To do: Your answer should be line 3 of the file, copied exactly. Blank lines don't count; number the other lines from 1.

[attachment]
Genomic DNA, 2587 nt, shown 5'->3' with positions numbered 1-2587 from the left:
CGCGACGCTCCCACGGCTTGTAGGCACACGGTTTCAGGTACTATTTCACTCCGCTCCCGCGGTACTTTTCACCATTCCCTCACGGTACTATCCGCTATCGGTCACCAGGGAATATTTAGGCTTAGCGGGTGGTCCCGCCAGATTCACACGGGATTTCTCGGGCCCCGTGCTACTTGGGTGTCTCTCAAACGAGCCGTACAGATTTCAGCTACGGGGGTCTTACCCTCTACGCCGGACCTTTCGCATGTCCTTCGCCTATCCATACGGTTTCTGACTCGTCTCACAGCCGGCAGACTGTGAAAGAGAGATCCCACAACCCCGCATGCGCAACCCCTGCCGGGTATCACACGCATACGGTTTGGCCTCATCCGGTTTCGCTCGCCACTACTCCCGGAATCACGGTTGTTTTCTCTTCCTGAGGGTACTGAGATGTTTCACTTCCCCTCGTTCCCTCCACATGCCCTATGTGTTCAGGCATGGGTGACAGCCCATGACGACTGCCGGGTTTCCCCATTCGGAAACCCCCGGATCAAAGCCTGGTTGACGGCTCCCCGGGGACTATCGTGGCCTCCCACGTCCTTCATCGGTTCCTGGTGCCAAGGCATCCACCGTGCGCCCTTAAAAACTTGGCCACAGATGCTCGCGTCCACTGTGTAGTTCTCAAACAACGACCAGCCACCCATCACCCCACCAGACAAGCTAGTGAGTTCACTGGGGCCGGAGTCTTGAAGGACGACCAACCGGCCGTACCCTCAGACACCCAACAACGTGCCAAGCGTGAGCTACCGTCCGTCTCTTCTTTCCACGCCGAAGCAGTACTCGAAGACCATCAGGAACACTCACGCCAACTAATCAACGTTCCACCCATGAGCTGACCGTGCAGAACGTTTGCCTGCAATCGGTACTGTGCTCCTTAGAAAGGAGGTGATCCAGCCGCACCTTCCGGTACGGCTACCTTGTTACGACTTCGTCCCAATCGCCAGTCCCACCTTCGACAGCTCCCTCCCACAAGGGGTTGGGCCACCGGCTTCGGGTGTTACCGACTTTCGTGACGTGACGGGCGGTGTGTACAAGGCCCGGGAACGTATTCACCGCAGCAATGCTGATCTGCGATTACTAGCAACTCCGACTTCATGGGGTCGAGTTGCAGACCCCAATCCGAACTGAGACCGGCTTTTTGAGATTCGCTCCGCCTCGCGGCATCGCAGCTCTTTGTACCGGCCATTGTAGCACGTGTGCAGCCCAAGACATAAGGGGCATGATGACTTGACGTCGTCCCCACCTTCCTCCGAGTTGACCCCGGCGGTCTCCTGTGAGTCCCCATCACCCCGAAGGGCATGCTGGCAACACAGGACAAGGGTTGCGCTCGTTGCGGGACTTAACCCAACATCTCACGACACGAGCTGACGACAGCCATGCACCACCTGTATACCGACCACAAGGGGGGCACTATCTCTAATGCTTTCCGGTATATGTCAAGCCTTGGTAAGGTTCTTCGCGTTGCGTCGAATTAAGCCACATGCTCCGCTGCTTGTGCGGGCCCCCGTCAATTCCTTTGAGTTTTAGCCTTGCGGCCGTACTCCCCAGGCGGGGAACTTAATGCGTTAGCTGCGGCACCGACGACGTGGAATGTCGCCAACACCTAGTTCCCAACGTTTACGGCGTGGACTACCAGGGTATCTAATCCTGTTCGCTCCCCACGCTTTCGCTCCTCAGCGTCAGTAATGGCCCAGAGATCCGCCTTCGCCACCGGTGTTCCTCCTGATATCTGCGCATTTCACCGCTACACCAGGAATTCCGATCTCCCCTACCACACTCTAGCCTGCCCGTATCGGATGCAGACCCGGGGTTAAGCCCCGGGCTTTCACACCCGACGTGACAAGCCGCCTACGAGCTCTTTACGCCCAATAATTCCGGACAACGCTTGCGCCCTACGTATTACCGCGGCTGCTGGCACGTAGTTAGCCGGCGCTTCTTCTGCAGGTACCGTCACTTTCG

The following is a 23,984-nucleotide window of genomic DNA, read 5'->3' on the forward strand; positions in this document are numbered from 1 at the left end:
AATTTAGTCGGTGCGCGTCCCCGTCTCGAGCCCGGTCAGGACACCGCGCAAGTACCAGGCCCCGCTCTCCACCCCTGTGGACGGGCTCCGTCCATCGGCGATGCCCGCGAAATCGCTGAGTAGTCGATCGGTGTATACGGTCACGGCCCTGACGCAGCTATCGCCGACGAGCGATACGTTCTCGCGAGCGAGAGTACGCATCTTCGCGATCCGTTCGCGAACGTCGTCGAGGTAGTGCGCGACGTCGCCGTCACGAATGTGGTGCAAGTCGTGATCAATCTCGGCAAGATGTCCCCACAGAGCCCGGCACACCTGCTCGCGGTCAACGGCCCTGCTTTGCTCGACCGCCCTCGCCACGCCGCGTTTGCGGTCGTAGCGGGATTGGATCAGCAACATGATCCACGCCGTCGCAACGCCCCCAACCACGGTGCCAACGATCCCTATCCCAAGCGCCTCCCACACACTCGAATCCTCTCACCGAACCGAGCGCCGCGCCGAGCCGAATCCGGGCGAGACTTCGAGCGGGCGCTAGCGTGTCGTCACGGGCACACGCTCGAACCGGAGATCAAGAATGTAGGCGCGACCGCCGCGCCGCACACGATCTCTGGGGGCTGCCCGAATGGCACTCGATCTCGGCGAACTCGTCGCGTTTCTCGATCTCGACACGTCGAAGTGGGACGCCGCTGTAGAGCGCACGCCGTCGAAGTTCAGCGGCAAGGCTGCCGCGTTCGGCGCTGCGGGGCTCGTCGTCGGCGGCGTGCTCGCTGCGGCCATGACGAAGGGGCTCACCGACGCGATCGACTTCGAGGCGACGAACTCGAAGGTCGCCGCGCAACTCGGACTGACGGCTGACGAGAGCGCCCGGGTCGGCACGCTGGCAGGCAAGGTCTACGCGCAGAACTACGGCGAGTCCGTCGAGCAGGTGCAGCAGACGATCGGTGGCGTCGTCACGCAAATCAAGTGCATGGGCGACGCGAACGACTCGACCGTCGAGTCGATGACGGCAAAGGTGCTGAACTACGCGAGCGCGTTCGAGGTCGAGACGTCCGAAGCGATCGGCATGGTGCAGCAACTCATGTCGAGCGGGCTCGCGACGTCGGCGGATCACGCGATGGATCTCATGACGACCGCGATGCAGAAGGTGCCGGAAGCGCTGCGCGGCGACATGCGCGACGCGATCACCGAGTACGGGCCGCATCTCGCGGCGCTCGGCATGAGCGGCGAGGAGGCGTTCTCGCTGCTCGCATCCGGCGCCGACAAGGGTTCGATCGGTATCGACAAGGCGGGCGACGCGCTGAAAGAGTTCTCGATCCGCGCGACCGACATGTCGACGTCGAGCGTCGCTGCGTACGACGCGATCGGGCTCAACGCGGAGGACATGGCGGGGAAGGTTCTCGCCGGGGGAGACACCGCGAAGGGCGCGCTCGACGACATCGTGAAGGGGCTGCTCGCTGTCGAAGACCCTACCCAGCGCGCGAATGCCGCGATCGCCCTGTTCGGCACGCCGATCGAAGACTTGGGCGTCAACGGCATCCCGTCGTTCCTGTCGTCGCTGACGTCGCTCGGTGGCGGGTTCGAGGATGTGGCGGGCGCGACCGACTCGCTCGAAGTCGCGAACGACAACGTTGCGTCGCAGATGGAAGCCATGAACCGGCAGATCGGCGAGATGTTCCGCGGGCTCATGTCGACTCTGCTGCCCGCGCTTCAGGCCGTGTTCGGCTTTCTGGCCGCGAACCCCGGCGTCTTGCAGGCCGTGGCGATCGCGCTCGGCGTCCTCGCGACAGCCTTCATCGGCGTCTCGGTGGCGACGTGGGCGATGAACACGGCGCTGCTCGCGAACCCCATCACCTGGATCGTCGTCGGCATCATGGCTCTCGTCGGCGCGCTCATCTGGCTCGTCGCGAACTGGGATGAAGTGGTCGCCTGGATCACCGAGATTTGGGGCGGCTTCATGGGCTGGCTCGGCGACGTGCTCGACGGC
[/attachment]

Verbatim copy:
The following is a 23,984-nucleotide window of genomic DNA, read 5'->3' on the forward strand; positions in this document are numbered from 1 at the left end: